The claimant had a relevant history of a breakdown and was taking tranquilisers, which she disclosed to Occupational Health when applying for her job with the defendant as a nursing auxiliary. This was noted on her records but she was anyway considered and passed fit to start work there. Her managers were not told of this history as it was confidential health information.
In later years she had recurrent depression, a tragedy when someone in her care died in an accident at work and in common with all staff suffered overwork about which concerns were expressed for staff’s health. Shortly after a memo to this effect, and other members of staff taking time off sick, she suffered a mental illness.
The Court of Appeal found there was no single event or piece of information that made it reasonably foreseeable to her employer she would suffer psychiatric injury. The original information was properly confidential; no one had made a case that the decision to pass her fit to work there was negligent; she had suffered stress through an accident and others had left for other reasons.
They overturned the first instance decision and she lost.
This was an overwork and complaints case that failed for want of clear evidence that a psychiatric injury was foreseeable. There were allusions to conversations suggesting the claimant should be “watched“ but nothing more: no medical notes, no use by the claimant of the counselling services about which he had been told on courses, witnesses who described the injury as a “bolt from the blue” and no mention by him on appraisals of difficulties in the midst of an application for promotion.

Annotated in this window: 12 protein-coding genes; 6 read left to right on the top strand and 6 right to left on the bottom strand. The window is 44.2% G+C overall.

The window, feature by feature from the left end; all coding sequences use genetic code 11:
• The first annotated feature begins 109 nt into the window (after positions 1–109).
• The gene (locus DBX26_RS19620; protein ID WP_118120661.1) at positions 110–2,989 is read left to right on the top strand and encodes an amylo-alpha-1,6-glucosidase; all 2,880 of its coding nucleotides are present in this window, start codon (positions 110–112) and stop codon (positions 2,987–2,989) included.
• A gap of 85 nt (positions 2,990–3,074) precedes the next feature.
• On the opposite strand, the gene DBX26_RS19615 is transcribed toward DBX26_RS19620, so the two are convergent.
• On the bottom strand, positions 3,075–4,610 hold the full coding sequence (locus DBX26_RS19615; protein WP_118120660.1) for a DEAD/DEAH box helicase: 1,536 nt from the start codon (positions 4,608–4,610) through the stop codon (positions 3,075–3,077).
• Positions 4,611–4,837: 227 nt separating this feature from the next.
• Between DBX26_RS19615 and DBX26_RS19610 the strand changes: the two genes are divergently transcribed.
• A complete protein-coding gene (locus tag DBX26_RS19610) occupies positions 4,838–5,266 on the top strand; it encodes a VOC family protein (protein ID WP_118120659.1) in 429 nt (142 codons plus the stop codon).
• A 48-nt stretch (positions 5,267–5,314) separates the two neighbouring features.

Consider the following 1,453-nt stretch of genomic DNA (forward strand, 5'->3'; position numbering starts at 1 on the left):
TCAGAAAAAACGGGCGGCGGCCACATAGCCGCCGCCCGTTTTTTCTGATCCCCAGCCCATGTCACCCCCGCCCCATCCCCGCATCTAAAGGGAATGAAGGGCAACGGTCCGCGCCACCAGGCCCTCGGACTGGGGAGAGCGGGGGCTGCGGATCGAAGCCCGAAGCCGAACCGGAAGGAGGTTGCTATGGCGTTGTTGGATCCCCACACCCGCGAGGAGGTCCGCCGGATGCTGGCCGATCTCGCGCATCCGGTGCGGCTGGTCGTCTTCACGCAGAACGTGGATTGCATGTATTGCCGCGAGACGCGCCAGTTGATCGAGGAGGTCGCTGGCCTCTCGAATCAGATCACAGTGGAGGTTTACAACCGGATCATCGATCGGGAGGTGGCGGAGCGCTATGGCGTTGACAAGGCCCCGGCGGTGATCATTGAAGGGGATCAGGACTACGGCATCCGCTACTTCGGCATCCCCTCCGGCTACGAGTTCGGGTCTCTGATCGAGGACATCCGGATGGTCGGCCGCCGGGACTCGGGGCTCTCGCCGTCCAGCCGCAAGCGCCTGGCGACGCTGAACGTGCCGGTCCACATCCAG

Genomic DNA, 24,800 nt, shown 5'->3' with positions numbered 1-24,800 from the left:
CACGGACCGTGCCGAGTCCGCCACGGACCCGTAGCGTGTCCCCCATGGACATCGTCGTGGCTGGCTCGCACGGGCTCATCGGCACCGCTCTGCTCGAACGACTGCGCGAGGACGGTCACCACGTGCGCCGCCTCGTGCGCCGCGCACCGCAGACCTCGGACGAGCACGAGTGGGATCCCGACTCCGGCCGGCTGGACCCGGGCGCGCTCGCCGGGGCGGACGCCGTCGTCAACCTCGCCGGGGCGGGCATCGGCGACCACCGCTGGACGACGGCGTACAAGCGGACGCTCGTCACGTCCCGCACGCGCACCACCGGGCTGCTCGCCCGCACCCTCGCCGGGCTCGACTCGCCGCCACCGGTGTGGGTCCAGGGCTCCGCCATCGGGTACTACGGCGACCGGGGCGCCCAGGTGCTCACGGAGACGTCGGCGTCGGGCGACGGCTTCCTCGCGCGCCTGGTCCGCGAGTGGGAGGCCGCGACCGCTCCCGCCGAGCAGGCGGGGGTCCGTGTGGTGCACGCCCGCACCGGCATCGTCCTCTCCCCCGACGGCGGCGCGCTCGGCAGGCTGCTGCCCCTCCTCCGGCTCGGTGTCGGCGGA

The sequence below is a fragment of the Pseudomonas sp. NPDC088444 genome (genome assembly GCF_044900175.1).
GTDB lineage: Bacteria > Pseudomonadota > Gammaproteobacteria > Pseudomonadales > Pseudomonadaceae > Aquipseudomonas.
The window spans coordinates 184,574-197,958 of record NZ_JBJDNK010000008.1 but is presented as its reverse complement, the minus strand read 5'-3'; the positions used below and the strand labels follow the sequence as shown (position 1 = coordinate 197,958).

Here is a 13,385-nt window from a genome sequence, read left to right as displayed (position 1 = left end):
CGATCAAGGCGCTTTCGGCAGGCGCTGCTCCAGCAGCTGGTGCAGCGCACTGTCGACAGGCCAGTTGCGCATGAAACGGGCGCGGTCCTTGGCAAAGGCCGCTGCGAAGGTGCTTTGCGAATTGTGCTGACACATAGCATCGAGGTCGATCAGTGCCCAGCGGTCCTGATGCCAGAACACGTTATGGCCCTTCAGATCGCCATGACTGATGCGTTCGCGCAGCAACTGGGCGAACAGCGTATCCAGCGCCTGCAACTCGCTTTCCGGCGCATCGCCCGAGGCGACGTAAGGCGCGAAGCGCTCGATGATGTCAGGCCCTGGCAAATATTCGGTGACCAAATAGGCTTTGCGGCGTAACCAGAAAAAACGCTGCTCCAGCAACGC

On the issue of counselling, it was not fatal to the claimant’s case that he did not use it but it did raise an important question that if he did not recognise it was useful, how could his employer foresee an injury?
Note: Melville (above) is different in that the claimant did not know what counselling did and how to access services.
He failed on appeal.
He had worked for the defendant for 40 years but expressed concern about overwork and his health seven days before departing.
His colleagues had expressed surprise at his memo’ complaining of overwork as he was known for long coffee breaks and short hours.
They did nothing but, a week later when his manager sought him to discuss the memo, he reprimanded him on finding him taking a coffee break as soon as he had arrived at work. This allegedly tipped him into illness. The claimant tried to argue this was a hostile act with intent by the manager.
The case was dismissed as showing no foreseeability of psychiatric injury, breach of duty or causation at all.
This was on causation/quantum only. Having conceded breach of duty, the defendant tried to argue, in line with LJ Hale’s guideline 15, that a reduction should be apportioned for the likely effect on earnings and general damages of injury caused by other psychiatric factors but it was held they had not made this case out on the medical evidence. The appeal was dismissed.
Hartman -v- South Essex Mental Health and Community Care NHS Trust (AC), (2005) EWCA Civ 6, 19 January 2005.